Click to Eat: How GoMobo Is Making Ads the New Point of Sale

One Startup's Quest to Make Restaurant Advertising Transactional

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Allison Mooney
Allison Mooney
For the mobile marketing guide published earlier this week, I chose GoMobo as a service I was particularly excited about. The New York-based startup, which lets restaurant customers order ahead via a website or through a text message, works with a number of national QSR (quick-service restaurant) chains and their affiliates including Burger King, Subway, Dunkin' Donuts, Papa John's, Quiznos and Krispy Kreme, as well as many independent restaurants. Its "skip the line" premise is a great example of how retailers can use mobile to provide value and utility to their consumers.

For more insight into how mobile apps are changing the marketing landscape, come to our Apps For Brands conference on September 23.
While I'd admired what CEO Noah Glass and his team have been doing for the past few years, it was a recent conversation with Glass about a couple new products that really got me bullish on GoMobo's future. "GoMobo Agency API" makes it easy to tie digital assets to their remote ordering platform, meaning a consumer can click to buy directly from an ad. Then there's the "GoMobo CRM" solution, which provides an incredibly (almost creepily) robust profile of a restaurant's consumers -- from type of phone to number of Facebook friends.

In a phone interview, I grilled Glass for the specifics.

What exactly is the GoMobo Agency API and why did you create it?
We assume that a lot of the big restaurant groups have interactive agencies, and we work with many groups that are doing a lot of cool stuff. The idea of the API is to tie the digital assets that these agencies are already creating with our remote ordering engine, basically making advertising transactional. They can include a link in the creative -- an e-mail, a website, a banner, a coupon -- that is a "buy now" call to action. This basically extends the point of sale beyond the four walls of the restaurant and gets the consumer in the buying funnel as soon as demand is created. The longer you wait, the less action you get.

How does an agency work with the API?
The agency does the CSS work that goes on top of our framework. They do the design, and we work with them on integrating it with our back end. The API plugs into mobile apps and WAP sites just as it does for online assets.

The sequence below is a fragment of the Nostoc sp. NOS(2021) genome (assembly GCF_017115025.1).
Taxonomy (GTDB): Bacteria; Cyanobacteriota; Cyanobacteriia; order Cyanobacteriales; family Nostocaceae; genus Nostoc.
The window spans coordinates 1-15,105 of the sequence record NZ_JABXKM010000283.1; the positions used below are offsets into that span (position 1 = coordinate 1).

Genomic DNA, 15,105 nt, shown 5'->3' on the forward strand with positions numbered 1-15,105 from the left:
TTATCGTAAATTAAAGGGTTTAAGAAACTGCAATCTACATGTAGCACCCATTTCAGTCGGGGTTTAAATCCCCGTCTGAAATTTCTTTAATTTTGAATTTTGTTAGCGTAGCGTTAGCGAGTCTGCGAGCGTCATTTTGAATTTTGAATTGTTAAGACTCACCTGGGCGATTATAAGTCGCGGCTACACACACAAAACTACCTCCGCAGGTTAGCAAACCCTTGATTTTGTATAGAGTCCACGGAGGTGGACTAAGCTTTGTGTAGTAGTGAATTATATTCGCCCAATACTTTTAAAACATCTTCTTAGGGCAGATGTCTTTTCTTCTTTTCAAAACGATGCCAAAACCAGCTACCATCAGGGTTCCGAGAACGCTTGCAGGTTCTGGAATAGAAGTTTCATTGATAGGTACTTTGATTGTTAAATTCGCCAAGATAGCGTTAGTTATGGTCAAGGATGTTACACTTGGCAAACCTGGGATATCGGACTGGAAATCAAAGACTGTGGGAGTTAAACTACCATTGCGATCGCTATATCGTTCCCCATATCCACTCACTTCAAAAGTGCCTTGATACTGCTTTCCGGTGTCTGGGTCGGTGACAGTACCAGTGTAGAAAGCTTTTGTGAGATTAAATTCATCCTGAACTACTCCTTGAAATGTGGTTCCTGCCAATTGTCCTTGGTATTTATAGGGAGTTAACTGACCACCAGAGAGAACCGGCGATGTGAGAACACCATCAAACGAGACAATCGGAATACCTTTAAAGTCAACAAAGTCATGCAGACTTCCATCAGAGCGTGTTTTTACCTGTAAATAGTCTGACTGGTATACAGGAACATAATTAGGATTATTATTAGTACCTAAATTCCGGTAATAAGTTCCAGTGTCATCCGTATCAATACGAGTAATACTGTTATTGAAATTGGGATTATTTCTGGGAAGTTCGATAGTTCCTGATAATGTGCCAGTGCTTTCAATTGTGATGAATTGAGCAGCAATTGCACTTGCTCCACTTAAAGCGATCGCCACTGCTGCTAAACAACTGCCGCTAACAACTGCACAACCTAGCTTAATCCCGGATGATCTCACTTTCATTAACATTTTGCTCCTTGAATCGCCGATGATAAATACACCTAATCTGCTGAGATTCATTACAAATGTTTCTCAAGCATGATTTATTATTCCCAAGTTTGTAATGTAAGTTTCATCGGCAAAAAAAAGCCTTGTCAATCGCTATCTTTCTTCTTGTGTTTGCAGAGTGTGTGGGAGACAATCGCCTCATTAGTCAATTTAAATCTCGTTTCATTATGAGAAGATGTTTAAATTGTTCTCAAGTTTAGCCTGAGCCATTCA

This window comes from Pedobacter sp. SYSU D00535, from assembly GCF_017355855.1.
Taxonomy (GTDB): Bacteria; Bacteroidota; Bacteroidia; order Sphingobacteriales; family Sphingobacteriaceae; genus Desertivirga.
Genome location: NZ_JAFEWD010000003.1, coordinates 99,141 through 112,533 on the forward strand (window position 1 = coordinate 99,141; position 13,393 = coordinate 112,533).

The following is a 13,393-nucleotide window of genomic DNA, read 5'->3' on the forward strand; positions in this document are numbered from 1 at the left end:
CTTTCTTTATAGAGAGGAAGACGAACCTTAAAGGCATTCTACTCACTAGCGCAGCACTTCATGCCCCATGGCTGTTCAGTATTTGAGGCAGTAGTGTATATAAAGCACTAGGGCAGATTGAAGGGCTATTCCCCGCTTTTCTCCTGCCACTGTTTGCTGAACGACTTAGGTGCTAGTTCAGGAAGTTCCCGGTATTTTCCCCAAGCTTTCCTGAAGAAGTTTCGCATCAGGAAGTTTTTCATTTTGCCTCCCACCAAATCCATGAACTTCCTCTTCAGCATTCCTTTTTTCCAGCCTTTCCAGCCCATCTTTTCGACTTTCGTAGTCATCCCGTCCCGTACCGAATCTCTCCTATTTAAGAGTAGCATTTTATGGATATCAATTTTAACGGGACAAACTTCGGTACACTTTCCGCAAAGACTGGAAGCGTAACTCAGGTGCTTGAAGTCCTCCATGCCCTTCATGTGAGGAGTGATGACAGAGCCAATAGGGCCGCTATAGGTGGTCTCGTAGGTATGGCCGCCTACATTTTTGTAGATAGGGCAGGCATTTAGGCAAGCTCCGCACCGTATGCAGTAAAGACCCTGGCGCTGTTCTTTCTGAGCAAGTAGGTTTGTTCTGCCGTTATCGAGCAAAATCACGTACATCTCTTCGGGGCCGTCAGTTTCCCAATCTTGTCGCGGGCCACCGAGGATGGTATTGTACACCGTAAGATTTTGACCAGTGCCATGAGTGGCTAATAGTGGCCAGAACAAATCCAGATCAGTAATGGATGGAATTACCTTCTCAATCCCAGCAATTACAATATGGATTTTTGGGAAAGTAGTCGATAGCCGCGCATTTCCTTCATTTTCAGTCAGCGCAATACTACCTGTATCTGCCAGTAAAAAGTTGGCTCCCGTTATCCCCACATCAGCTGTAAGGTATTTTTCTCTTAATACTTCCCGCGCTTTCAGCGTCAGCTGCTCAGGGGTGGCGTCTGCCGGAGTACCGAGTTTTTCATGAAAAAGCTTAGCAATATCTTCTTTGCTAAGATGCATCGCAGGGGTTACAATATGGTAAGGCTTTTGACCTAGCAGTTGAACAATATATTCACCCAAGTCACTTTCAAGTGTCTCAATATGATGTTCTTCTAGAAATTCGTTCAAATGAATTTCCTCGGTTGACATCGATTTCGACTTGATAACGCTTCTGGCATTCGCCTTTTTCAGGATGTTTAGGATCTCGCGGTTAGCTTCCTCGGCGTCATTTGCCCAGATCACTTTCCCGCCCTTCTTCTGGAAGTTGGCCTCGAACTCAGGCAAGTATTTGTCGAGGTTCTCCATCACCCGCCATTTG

You are known for your mobile ordering platform, which lets you place an order via text message. How does this fit in?
When we launched in 2006, we got a lot of attention for our SMS capability as that was a big differentiator for us, though we always had an online component as well. The problem with SMS is that it's clunky, and you need to sign up online (or on a mobile site) to set your preferences. Now, with smartphones like the iPhone, we see the opportunity to create an experience through applications even better than online (and SMS).

Burger King iPhone
Burger King iPhone
So you are focusing more on apps now?
We see apps as game changers. Consumers are more aware of what their phones can do.

We are building mobile apps for the iPhone, BlackBerry and Palm Pre that take the online ordering experience and optimize it for the mobile device. By incorporating the touchscreen and GPS, you don't even need to enter an address to locate a store. An "order now" button can then let people pre-order through the phone -- everything is automatically charged to their credit card. We did this for the Burger King Now app (pictured).

We are also creating new functionalities that agencies can make use of, like group ordering. Dunkin' Donuts did this for its DunkinRun app, but you had to print something out or bring in your phone. With ours the order is sent in directly to the store, closing the loop.

But what about people without smartphones?
We have a comprehensive suite of remote ordering tools, which still includes SMS. We also have a GoMobo Call Center that we are launching at the end of October. We realized that the older generation was not going to make the behavior change required to text in or use an app. This new system will let them call it in and still get to skip the line.

How much can you tell about mobile consumers and their behaviors through your platform?
This leads to our CRM tool. Perhaps the most powerful thing we have is our ability to track new data about buying habits -- who, what, when and where -- and how those habits are changing.

We've also started to work with Rapleaf to tie their wealth of online profile data to purchasing patterns. We can pull in demographic data from Facebook, Twitter, Amazon Wishlists, etc., and that all becomes part of a restaurant's database. They can track customer-level purchasing data, location data, demographic data, social influence data, and of course tracking conversion values of digital advertising to better define ROAS (return on advertising spend).

Where does all this information come from?
Email address and public profiles. Rapleaf culls from about 40 different sites and creates customer profiles.

How are clients using this information?
There are lots of different ways. Messaging can be targeted directly to high ordering consumers when they are making their meal decisions. There can be special promotions for influencers. But the best part is simply that advertisers can track not just the click-through rate, but also conversions into actual purchases.

So how's business?
Growing. Last year we were in 300 restaurants, and we expect to end the year with 5,000 and get about a half million unique users. Our goal for next year is to be in 20,000 restaurants and get up to two million users.

Allison Mooney is VP-director of trends and insights at MobileBehavior, an Omnicom Group Company, and runs their blog Next Great Thing.
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